Prospects value SOC 2 attestation for the same reason—it offers insights into the current performance of your security controls. It may seem harsh, but a potential client won't care that you had the absolute best security measures two or three years ago. Their primary concern is how your security controls perform today.

The yearly renewal simplifies the process of implementing top-notch internal controls over the long term. Demonstrating that you have consistently maintained a strong security posture builds confidence. Prospects will likely trust you with their sensitive data if your data protection efforts are top-notch and consistent.

What Is the Difference Between SOC 1 and SOC 2?

The core difference between SOC 1 and SOC 2 attestation is the scope of coverage. A SOC 1 report focuses on financial controls, whereas SOC 2 reports focus primarily on the five Trust Services Criteria.

A SOC 1 audit evaluates if your controls adhere to the identified control objective. On the other hand, the SOC 2 audit identifies and assesses whether your controls meet the TSC requirements.

A SOC report only evaluates the design and operational efficiency of the Internal Controls for Financial Reporting (ICFR). It helps reassure clients of your capacity to handle financial information safely and securely. Simply put, the SOC 1 report demonstrates your bookkeeping skills. You'll need a SOC 1 audit if your bookkeeping practices directly affect your clients' financial reporting.

SaaS firms that offer financial services such as billing and claims processing can benefit from a SOC 1 audit. SOC 1 audits follow the Statement on Standards for Attestation Engagements 18 (SSAE 18) and require you to set your key control objectives.

Conversely, a SOC 2 audit evaluates your firm's capacity to handle and manage sensitive customer data safely and securely. An independent auditor, usually a CPA, will assess your firm's control over one or more of AICPA's Trust Service Criteria.

Security is the only mandatory criteria during a SOC audit, while the rest—availability, confidentiality, processing integrity, and privacy—are optional, based on the services you provide.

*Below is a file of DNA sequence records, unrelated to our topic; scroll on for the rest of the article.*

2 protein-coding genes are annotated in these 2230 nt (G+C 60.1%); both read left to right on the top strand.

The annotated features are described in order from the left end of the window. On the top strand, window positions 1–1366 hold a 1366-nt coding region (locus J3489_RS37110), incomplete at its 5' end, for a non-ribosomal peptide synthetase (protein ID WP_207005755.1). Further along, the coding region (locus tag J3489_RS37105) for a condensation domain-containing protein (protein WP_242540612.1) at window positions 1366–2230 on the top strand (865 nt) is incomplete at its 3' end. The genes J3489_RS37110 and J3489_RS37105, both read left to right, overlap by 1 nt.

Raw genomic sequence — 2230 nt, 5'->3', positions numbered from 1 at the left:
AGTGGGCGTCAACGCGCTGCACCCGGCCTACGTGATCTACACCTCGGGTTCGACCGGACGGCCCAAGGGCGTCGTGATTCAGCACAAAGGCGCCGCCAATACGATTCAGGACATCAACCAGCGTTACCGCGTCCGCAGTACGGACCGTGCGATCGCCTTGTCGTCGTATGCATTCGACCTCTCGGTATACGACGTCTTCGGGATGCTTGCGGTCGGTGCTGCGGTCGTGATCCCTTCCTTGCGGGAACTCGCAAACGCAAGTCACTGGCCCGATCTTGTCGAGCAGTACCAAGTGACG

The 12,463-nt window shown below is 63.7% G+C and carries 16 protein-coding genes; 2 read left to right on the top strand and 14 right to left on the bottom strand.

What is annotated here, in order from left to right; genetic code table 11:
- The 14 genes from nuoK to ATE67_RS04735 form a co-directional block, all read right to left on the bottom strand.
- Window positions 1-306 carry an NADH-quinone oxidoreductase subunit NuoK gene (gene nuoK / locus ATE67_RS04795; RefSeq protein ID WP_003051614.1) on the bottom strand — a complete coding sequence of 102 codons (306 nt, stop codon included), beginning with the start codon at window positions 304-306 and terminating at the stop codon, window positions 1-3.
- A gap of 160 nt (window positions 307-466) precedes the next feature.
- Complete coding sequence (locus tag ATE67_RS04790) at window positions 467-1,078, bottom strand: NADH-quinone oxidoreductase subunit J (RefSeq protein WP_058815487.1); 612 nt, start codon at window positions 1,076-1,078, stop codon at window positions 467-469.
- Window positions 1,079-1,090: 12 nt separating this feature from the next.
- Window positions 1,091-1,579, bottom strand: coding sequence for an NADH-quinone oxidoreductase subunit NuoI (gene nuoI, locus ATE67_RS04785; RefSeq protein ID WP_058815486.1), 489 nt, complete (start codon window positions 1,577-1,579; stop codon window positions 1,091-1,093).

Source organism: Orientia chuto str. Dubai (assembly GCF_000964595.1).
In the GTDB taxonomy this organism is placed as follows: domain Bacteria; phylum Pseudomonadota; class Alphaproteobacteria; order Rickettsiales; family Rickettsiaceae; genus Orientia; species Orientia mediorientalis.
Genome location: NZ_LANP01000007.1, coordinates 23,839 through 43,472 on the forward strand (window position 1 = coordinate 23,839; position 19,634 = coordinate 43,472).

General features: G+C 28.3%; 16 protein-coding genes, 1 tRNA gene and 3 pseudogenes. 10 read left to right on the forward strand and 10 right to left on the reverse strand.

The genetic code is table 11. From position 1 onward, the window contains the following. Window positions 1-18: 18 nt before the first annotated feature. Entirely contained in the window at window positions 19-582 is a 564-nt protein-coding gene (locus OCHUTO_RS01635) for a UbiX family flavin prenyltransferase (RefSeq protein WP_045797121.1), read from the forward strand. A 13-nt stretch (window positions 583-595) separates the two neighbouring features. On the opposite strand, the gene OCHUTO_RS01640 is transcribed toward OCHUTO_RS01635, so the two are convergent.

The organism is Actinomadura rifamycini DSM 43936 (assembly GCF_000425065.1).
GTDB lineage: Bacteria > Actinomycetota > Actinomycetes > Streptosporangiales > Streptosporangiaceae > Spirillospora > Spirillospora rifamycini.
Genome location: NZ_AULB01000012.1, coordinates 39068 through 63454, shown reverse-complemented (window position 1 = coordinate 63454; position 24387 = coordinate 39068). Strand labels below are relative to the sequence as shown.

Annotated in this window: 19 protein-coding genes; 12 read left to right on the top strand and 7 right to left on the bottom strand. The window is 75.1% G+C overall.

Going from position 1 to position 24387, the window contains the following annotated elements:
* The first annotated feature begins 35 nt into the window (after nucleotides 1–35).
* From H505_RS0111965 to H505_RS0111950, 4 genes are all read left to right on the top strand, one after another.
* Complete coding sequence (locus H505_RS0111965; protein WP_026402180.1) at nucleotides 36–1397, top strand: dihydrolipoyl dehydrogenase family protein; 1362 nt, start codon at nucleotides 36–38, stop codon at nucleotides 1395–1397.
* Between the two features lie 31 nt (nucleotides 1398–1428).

A SOC 2 report is an attestation of your state and the strength of your information security practices. In the report, the auditor offers a detailed opinion about the design and operational efficiency of your internal controls.

The essence of a SOC 2 report is to help prospects and stakeholders assess and determine your infosec posture before they can entrust you with their client's sensitive data. SOC 2 compliance is beneficial to SaaS vendors, data centers, cloud computing firms, and IT-managed services.

How Do I Prove SOC 2 Compliance?

Proving SOC 2 compliance comes down to having an up-to-date SOC 2 report. First, you'll need to conduct a SOC 2 compliance audit. That entails deciding the report you wish to use—Type 1 or Type 2—and hiring an independent auditor or CPA firm to conduct the SOC 2 audit.

A SOC 2 Type 1 audit is faster and cheaper but provides limited assurance. A SOC 2 Type 2 assessment is the gold standard but is costlier to implement. During the auditing process, your consultant will identify any shortcomings to help you ensure full compliance with the SOC 2 trust principles.

If your systems are fully compliant, the auditing body will issue a SOC 2 compliance report. You can then provide the report to your stakeholders and potential customers. Since the SOC 2 report, especially Type 2, offers detailed insights into your control designs and operational functionality, it's an incredibly reliable way to prove SOC 2 compliance.

Each SOC 2 report includes an independent expert opinion about your firm's security measures. In the opinion letter, an auditor can deem your controls qualified, unqualified, or adverse or may offer a disclaimer of opinion. Prospects use the auditor report to make an informed decision about the risk you pose to their businesses and clients.

Improve Your Security Posture and Grow Your Business with Trava

The snowballing effects of a single data breach drive modern-day stakeholders and prospects to exercise utmost caution when hiring service providers. They gravitate towards SaaS companies that provide the highest levels of data protection assurance. SOC 2 is an excellent way to demonstrate your firm's commitment to data security. Proving SOC 2 compliance helps build customer trust and gives you a much-needed edge on the market.

Need help proving your security posture with SOC 2 compliance? Schedule a meeting today!